resolution in photoshop

Discussion in 'Beyond the Basics' started by Skyeg, Mar 30, 2004.

  1. Skyeg

    Skyeg TPF Noob!

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    when i use photoshop it usualy says resolution 72dpi. why would i change that? and what would happen if i changed it?
     
  2. markc

    markc TPF Noob!

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    That's a tricky subject. One that many people misunderstand. The thing would be to read up on how dpi, number of pixels, and print(or display) size all relate. It's a three-way relationship where if one changes, at least one of the other two have to also. Having only one of the numbers tells you almost nothing. Say an image is 300 dpi, or 8x10 inches, or 2400x3000 pixels tells you nothing about the quality. If you say it's 8x10 at 300 dpi, then you know it's a decent image. If it's 300 dpi and 1x1.25 inches, it's only a 300x450 pixel image. That's fine at that small size, but sucks when you try to blow it up. Then it becomes an 8x10 at 37.5 dpi. Not good at all for printing.

    http://www.photoworks.com/Support/Lessons/Resolution101.aspx
    http://www.photonetwork.co.za/enquiries/articles/digital_images.htm
     
  3. Skyeg

    Skyeg TPF Noob!

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    so when i get images off my camera why are they 72dpi? can i just change it to 300dpi?
     
  4. jack

    jack TPF Noob!

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    hiya guys
    im sitting working on some pre-press materials right here.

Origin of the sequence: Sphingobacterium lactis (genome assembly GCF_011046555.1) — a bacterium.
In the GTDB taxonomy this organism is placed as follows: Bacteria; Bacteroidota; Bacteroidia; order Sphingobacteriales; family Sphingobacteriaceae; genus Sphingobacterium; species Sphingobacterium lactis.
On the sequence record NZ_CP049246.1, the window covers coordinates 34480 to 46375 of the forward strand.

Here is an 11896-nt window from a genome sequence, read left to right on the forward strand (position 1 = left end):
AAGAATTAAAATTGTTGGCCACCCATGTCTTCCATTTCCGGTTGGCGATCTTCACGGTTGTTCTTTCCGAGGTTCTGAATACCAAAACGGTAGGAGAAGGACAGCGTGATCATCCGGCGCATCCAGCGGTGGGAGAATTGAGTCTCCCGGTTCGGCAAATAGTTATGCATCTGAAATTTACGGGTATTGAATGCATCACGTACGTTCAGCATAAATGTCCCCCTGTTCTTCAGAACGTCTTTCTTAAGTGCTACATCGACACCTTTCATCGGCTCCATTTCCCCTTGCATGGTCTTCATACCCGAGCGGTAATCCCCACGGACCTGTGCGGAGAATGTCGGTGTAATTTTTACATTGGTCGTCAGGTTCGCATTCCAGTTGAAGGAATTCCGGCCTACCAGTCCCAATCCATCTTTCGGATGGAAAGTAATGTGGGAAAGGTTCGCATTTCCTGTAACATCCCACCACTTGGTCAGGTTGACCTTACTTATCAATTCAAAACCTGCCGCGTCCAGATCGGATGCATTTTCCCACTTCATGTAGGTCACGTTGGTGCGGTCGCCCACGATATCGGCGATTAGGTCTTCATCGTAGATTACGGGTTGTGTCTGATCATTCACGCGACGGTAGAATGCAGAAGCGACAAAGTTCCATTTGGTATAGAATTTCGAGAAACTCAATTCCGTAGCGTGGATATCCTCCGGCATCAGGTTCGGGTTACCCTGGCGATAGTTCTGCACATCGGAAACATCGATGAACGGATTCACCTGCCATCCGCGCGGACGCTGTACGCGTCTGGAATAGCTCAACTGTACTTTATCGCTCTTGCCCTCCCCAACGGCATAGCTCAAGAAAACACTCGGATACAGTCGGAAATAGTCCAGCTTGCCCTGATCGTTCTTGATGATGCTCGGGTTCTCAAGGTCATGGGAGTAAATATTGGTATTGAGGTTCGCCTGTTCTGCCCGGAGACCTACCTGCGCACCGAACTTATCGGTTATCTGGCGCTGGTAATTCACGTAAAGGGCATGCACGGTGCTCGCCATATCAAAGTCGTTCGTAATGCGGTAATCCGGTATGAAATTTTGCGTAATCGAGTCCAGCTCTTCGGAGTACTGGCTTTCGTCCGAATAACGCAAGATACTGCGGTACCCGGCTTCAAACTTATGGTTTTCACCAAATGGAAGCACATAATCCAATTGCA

skyeg - one thing to be familar with is your images are 72 PPI
    rather than DPI. for print you might be wanting to post-produce (and size)
    your images in photoshop and export them in the best format for printing
    into illustrator. in illustrator, you establish the output resolution you
    require. (PDF, TIFF) EPS doesnt look great with 72ppi.

    also - in photoshop : FILE>COLOR SETTINGs go through these and
    make them appropriate for what you are trying.

    i'm trying to digest the washington post submission specs for media,
    i'm looking for a PPI benchmark too, for semi-glossy papers at
    600dpi. if i experiment and raise my PPI in photoshop, the image
    increases massively in pixel area, and the file is like 1.1 jig which is
    ridiculous!. (i think i read somewhere that 100ppi is the minimum spec
    for newsprint .. dont quote me , ill try to check that :0) (?) maybe that
    was 100LPI . hmmmmm

    take a look - its closely related to your questions, and also it can
    give you some template sizes for press-ready artworks that will
    fit with what customers need - if your offering press-ready media.


    search through the sections :0)
    http://advertising.washpost.com/ad_specs/mechanical_specs/color_specs/color_specs.jsp
     
  5. jack

    jack TPF Noob!

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    thats a good glossary actually !
    http://advertising.washpost.com/ad_specs/sending_digital_files/glossary.jsp



    ""
    dpi (dots per inch) and ppi (pixels per inch)